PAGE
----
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THREE STUDIES TO PREPARE WAY FOR NEW SCHOOL

The Orchard Park School Board voted Tuesday night to fund three studies necessary before it can move toward building a new high school on Murphy Road.

The board voted to hire FRA Engineering to do studies for $12,060 and $49,500 on traffic impact and preliminary engineering, and voted to pay Environmental Design & Research $49,500 to conduct an environmental impact study.

The district has proposed building a new high school to reduce crowding, and converting the current high school to a second middle school.

No price tag has been set yet, and board members have said early estimates of $76 million for the entire project were much higher than what the real cost will be, and it didn't include state aid.

The board tentatively scheduled a referendum on building a new school for spring, but that is now expected to be pushed back.

The board delayed hiring a construction management firm because project members Richard Jablonski and Dennis O'Keefe were out of town.

Of the remaining five members, only John Clark opposed the studies. He said he voted against it because only single bids were received for the studies.

"If the vote goes down for the new school, how long is the study good for, 10 years, 20 years?" Clark asked. "I can't vote for anything tonight."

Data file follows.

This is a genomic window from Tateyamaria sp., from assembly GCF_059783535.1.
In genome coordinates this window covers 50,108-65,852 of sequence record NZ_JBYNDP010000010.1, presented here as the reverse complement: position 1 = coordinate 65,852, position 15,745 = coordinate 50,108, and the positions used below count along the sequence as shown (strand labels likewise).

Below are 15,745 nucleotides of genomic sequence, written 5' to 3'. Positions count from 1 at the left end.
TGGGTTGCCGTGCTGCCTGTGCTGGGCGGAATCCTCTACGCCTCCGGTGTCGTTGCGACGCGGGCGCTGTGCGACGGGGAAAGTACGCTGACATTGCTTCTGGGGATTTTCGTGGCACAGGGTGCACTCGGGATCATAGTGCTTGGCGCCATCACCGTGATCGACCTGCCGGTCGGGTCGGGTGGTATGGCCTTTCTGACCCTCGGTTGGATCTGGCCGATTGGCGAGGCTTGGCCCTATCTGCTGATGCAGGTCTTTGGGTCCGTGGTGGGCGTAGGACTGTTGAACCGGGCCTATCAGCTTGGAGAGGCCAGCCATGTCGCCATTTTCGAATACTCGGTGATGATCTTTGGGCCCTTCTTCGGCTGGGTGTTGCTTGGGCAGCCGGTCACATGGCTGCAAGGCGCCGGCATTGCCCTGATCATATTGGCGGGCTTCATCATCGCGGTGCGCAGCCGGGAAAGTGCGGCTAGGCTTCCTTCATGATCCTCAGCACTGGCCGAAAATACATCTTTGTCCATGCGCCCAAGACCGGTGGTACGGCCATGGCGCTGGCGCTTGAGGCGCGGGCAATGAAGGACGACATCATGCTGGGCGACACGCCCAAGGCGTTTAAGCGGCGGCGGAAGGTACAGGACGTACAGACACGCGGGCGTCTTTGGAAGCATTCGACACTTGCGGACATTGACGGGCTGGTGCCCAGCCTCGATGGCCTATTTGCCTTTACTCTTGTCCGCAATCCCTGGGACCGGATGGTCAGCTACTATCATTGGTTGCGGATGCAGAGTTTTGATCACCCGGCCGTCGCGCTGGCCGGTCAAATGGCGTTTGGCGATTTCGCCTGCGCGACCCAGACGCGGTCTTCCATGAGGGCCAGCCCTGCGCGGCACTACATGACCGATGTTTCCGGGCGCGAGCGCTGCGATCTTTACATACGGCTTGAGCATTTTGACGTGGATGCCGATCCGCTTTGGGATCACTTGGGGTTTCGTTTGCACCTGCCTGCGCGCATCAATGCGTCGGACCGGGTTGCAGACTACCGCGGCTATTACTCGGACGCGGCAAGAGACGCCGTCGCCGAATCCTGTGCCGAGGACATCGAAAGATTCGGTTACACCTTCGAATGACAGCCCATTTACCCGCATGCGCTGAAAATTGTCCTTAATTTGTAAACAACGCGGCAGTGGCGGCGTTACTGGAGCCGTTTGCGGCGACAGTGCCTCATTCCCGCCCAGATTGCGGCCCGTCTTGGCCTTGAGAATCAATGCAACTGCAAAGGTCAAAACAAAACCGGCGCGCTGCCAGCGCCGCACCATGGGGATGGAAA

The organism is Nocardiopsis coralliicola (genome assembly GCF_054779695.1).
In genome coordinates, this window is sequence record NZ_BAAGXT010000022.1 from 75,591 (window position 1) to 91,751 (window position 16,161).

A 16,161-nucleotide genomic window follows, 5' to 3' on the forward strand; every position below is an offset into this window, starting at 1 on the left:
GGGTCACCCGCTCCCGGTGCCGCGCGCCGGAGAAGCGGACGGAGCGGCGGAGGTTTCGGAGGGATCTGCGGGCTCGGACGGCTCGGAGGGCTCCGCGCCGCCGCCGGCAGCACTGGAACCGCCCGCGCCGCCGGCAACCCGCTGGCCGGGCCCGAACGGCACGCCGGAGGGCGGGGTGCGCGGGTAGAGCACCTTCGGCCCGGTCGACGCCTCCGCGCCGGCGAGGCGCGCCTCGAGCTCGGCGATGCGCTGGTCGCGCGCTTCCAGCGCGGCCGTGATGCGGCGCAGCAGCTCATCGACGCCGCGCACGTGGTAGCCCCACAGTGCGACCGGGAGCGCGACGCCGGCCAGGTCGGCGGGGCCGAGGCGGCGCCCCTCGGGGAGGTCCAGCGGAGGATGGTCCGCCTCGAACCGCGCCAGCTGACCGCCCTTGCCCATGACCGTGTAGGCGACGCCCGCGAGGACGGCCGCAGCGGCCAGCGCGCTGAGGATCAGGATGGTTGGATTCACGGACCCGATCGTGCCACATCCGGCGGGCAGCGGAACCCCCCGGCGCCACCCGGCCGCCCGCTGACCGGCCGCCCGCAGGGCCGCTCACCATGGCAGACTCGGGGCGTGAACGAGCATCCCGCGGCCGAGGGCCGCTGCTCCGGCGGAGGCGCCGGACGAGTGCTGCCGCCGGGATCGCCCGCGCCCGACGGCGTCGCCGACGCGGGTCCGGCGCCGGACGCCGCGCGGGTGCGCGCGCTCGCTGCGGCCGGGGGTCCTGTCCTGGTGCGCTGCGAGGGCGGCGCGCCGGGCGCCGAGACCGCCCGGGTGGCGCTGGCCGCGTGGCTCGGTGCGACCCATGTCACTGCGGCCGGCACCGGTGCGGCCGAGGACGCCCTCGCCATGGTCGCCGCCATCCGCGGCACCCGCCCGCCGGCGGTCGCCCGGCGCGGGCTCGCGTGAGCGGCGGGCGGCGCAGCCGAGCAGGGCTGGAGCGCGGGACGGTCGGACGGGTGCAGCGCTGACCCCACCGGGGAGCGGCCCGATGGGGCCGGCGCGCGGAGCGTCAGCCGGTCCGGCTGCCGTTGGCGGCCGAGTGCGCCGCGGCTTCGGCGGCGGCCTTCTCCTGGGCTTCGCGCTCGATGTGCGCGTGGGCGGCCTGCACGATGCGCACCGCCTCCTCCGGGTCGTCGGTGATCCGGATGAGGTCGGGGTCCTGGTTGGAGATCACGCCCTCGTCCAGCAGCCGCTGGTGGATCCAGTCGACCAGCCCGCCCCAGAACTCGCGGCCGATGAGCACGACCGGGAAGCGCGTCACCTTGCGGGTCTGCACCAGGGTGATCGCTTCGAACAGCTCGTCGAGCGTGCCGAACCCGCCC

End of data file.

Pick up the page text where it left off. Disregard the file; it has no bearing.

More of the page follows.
Board President M. Donald Pritchard, who chided Clark for missing a previous board executive session to study the bids, said the project architect had difficulty finding even a single bidder for one contract.

Superintendent Charles L. Stoddart said the studies could be reimbursed at an undetermined rate through state aid.

Stoddart also suggested that any required reconstruction of Murphy Road might be better accomplished as part of a school bond, since the district would then receive aid for it.

If it isn't part of the bond, he said, the Town of Orchard Park -- which comprises only part of the district -- would end up paying for the entire project, with no state help to defray costs.

The board also received the results of a survey that assessed community reaction to the possibility of building a new high school. Surveys were mailed to every seventh voter in the most recent school elections, and about 41 percent responded.

Among 213 respondents, 42 percent said they supported the plan to build a new school, 38 percent opposed it, and 20 percent were unsure. Just under 50 percent (102) of the respondents said they had children in the district.

Board member Vicki Jefferis said the survey showed that if the board is going to persuade the public to support building a new school, it needs to communicate its message.

"If we held informational forums, 27 percent percent of the respondees said they probably wouldn't come," she said. "So we're looking for ways we can get information to people."

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